While the fall play Macbeth differed from typical theater productions, Borowka explained that there were many reasons why the switch to a prerecorded show occurred. “My goal is always to give the students the best theatrical experience possible,” he said. “That was the driving force.” 

My goal is always to give the students the best theatrical experience possible.

— Steve Borowka, Head of the Performing Arts Department

COVID guidelines made many of the typical social aspects of doing a play infeasible. Borowka attempted to navigate the reduced in-person time by taking advantage of filming at school so “there was at least a bit of a social component, even if it was the design team […] and not a ton of actors.”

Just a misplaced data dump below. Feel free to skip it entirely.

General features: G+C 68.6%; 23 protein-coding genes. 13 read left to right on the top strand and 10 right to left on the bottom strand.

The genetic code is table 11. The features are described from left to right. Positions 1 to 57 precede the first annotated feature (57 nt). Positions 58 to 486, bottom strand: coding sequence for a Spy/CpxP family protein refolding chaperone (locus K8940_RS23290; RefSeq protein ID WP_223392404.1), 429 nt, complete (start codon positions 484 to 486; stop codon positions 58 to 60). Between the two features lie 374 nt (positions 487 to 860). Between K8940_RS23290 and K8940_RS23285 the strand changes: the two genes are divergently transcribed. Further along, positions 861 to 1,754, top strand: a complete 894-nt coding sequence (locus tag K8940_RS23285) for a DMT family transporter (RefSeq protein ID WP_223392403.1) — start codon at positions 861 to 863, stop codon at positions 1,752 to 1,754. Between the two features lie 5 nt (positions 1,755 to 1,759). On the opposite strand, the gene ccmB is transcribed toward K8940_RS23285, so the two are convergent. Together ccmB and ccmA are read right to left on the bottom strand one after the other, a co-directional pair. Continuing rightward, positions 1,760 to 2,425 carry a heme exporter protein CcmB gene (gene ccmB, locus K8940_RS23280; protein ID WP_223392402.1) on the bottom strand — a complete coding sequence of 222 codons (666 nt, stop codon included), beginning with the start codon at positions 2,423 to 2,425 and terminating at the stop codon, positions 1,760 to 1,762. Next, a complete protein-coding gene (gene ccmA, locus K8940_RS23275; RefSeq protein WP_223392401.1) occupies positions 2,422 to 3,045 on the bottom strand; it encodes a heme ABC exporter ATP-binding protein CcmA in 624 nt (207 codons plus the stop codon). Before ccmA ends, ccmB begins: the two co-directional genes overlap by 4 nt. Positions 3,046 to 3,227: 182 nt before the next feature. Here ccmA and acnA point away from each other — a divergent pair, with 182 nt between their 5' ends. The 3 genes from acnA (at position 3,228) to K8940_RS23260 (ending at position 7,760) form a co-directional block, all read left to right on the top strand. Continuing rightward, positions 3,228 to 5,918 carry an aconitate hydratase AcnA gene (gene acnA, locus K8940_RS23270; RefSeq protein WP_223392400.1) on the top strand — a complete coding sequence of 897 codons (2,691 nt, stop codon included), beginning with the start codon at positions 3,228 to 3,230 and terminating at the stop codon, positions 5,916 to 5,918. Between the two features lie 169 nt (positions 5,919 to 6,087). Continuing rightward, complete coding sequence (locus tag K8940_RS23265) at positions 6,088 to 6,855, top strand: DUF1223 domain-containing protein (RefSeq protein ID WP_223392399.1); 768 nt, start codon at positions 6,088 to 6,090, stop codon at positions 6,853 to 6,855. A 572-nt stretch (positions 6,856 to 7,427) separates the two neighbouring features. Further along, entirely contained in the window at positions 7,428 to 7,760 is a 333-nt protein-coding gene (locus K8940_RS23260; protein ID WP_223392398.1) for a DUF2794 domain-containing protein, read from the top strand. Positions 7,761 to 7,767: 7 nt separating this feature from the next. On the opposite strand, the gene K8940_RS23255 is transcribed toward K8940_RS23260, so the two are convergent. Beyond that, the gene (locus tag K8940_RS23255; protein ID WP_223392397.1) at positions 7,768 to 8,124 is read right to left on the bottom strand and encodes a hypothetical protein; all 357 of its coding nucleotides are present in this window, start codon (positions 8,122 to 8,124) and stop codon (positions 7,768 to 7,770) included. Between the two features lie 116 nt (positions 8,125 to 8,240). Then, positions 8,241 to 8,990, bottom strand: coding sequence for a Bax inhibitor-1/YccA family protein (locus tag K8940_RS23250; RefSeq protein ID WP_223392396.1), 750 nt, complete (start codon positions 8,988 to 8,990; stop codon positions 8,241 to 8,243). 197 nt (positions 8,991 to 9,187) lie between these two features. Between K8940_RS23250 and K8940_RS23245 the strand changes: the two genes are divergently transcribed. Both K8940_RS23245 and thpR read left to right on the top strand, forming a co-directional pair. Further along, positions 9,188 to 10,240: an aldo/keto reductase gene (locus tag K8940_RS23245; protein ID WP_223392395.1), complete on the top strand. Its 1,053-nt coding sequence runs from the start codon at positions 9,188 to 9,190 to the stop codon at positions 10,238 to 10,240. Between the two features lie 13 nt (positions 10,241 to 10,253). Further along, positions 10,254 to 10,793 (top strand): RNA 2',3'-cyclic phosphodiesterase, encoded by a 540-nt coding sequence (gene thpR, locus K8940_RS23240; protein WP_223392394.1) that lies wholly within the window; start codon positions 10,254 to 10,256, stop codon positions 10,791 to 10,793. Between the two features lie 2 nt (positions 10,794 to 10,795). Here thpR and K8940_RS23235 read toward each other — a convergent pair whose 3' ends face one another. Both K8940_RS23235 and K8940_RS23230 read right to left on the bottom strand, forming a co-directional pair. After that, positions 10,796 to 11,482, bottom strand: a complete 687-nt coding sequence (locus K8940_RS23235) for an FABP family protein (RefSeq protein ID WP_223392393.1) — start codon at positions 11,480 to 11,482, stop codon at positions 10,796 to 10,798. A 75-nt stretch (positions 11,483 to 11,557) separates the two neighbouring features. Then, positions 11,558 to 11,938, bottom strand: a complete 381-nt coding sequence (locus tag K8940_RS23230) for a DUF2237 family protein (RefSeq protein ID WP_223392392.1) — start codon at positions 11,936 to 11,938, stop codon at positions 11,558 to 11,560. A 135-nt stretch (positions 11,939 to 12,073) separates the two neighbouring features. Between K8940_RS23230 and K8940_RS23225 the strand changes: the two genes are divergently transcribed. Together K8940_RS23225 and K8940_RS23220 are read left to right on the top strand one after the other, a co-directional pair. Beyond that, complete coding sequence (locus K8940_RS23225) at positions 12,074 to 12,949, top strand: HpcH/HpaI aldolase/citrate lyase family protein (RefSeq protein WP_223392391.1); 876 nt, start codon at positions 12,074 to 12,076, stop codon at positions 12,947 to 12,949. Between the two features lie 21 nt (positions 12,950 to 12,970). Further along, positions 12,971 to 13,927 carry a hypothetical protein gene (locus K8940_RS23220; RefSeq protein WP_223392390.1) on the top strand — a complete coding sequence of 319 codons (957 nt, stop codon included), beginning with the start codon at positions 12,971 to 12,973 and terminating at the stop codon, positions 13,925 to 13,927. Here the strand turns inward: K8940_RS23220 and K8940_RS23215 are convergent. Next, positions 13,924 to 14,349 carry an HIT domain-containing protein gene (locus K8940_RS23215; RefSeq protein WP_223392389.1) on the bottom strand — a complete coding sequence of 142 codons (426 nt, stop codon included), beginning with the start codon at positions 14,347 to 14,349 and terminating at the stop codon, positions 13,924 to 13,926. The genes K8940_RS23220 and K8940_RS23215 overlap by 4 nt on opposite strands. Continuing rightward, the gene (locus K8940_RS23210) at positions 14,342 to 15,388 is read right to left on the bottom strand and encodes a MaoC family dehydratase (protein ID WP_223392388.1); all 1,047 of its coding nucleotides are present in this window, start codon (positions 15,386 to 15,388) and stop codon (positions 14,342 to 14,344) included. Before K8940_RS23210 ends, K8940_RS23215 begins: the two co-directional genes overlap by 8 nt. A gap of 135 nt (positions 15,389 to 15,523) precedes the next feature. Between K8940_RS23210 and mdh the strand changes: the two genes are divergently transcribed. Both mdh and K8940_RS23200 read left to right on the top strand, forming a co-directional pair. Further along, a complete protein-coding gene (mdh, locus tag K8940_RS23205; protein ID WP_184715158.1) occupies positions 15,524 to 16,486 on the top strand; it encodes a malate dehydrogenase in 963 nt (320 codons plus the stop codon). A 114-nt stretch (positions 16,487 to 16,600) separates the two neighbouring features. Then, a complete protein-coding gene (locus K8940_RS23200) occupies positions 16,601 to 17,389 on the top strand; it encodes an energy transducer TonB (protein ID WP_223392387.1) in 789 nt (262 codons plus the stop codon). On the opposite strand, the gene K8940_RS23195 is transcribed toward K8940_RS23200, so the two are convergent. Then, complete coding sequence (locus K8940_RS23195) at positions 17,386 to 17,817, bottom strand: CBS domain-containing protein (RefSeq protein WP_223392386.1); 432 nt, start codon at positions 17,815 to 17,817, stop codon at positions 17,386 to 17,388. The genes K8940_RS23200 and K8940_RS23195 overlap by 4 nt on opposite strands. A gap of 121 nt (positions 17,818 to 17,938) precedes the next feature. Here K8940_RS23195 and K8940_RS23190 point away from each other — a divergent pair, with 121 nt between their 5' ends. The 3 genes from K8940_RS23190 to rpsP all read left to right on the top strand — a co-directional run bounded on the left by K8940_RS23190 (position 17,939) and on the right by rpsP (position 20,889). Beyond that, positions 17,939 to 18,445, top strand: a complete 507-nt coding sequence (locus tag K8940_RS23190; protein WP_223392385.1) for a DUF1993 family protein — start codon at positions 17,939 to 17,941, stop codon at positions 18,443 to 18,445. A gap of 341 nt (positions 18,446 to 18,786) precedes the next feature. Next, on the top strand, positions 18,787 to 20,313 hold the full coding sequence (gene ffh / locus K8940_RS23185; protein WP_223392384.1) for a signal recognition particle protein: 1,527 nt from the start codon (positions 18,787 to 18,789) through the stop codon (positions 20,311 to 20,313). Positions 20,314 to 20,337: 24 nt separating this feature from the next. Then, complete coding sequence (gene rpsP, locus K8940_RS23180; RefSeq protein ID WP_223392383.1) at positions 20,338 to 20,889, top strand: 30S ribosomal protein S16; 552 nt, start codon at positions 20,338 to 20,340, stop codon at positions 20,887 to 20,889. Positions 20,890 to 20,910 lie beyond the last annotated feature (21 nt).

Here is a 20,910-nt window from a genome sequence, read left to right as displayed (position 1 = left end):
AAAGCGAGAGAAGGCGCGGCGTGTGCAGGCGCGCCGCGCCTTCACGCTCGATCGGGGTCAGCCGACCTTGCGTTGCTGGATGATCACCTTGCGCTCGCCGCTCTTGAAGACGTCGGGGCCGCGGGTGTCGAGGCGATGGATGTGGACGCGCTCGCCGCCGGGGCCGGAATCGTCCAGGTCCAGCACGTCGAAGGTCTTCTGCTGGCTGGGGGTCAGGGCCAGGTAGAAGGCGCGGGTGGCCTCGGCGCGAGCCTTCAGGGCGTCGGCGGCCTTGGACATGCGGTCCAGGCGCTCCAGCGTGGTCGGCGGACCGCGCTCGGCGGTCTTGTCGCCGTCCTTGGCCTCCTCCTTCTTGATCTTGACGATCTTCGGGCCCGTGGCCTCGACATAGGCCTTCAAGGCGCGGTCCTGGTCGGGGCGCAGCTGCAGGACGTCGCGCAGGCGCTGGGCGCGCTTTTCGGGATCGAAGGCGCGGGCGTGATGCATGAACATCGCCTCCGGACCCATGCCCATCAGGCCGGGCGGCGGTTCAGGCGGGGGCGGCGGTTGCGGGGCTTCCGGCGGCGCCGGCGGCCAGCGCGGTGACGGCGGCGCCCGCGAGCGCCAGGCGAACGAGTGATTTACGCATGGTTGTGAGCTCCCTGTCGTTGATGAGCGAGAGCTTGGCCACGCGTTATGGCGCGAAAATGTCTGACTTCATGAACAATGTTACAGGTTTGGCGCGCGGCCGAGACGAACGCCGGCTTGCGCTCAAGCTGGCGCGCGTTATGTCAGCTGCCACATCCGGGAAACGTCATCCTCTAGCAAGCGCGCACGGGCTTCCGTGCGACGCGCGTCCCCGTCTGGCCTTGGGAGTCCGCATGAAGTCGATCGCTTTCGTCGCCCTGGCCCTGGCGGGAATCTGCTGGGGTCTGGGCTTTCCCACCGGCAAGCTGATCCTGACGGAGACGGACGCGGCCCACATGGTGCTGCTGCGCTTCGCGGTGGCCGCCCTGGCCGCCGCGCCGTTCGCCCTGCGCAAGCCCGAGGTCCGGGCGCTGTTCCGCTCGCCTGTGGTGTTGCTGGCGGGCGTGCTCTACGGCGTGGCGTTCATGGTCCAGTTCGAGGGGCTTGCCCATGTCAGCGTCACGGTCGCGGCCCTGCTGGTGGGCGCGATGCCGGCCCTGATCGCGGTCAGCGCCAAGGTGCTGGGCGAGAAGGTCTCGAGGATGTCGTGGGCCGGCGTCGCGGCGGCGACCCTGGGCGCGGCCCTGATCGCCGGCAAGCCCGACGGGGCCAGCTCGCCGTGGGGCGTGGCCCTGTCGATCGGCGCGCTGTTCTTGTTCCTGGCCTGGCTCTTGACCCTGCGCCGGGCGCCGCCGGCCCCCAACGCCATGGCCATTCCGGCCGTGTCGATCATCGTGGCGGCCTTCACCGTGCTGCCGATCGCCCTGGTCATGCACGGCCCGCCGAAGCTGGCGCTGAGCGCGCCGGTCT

Borowka added that hiring a film editor also helped him make the decision to shift to a pre-filmed play. “To have someone who was a professional filmmaker on board really made me feel comfortable doing this, this new form,” he said. 

While pre-filming the play – instead of performing entirely over Zoom – allowed cast members to maintain some theatrical component, this new format posed some challenges. Borowka had to assume simultaneous roles of both director and tech director because students recorded their scenes individually over Zoom, with Borowka directing them. Each recording then had to be exported and saved, so he directed the acting while also ensuring that the actor was costumed and the set was lit correctly.

Borowka sent Zoom recordings to the film editor once they were recorded and exported. All the edited clips had to be exchanged via file-sharing sites. “And that just is a really slow process,” Borowka said. “It was just […] a lot of surprising technical issues that I didn’t realize we were going to have to deal with.”